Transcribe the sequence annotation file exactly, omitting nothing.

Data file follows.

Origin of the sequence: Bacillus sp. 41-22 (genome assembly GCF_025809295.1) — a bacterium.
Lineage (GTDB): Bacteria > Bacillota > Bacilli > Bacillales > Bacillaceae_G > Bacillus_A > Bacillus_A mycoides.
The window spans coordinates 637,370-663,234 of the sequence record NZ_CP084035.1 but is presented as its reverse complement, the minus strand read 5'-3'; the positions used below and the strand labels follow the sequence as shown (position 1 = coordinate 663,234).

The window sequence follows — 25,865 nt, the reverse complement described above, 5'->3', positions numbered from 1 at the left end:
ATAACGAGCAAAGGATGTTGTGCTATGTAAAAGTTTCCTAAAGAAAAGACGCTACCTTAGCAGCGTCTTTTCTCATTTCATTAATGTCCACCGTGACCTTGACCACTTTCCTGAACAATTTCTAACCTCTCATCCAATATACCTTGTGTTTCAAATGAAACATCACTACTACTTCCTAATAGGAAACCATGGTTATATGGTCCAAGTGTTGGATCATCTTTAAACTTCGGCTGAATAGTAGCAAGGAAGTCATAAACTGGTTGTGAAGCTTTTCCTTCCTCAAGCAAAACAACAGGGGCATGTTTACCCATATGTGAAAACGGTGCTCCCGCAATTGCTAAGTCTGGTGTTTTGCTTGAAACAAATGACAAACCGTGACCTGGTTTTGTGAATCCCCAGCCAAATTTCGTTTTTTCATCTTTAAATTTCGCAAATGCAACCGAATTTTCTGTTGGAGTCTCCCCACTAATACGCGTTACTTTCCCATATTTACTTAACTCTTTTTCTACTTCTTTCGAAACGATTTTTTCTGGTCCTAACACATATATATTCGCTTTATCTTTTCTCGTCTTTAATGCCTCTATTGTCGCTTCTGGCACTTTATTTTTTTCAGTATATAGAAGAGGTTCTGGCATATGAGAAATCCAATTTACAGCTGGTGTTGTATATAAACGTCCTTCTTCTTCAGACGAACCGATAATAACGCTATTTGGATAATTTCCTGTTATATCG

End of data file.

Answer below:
Origin of the sequence: Bacillus sp. 41-22 (genome assembly GCF_025809295.1) — a bacterium.
Lineage (GTDB): Bacteria > Bacillota > Bacilli > Bacillales > Bacillaceae_G > Bacillus_A > Bacillus_A mycoides.
The window spans coordinates 637,370-663,234 of the sequence record NZ_CP084035.1 but is presented as its reverse complement, the minus strand read 5'-3'; the positions used below and the strand labels follow the sequence as shown (position 1 = coordinate 663,234).

The window sequence follows — 25,865 nt, the reverse complement described above, 5'->3', positions numbered from 1 at the left end:
ATAACGAGCAAAGGATGTTGTGCTATGTAAAAGTTTCCTAAAGAAAAGACGCTACCTTAGCAGCGTCTTTTCTCATTTCATTAATGTCCACCGTGACCTTGACCACTTTCCTGAACAATTTCTAACCTCTCATCCAATATACCTTGTGTTTCAAATGAAACATCACTACTACTTCCTAATAGGAAACCATGGTTATATGGTCCAAGTGTTGGATCATCTTTAAACTTCGGCTGAATAGTAGCAAGGAAGTCATAAACTGGTTGTGAAGCTTTTCCTTCCTCAAGCAAAACAACAGGGGCATGTTTACCCATATGTGAAAACGGTGCTCCCGCAATTGCTAAGTCTGGTGTTTTGCTTGAAACAAATGACAAACCGTGACCTGGTTTTGTGAATCCCCAGCCAAATTTCGTTTTTTCATCTTTAAATTTCGCAAATGCAACCGAATTTTCTGTTGGAGTCTCCCCACTAATACGCGTTACTTTCCCATATTTACTTAACTCTTTTTCTACTTCTTTCGAAACGATTTTTTCTGGTCCTAACACATATATATTCGCTTTATCTTTTCTCGTCTTTAATGCCTCTATTGTCGCTTCTGGCACTTTATTTTTTTCAGTATATAGAAGAGGTTCTGGCATATGAGAAATCCAATTTACAGCTGGTGTTGTATATAAACGTCCTTCTTCTTCAGACGAACCGATAATAACGCTATTTGGATAATTTCCTGTTATATCG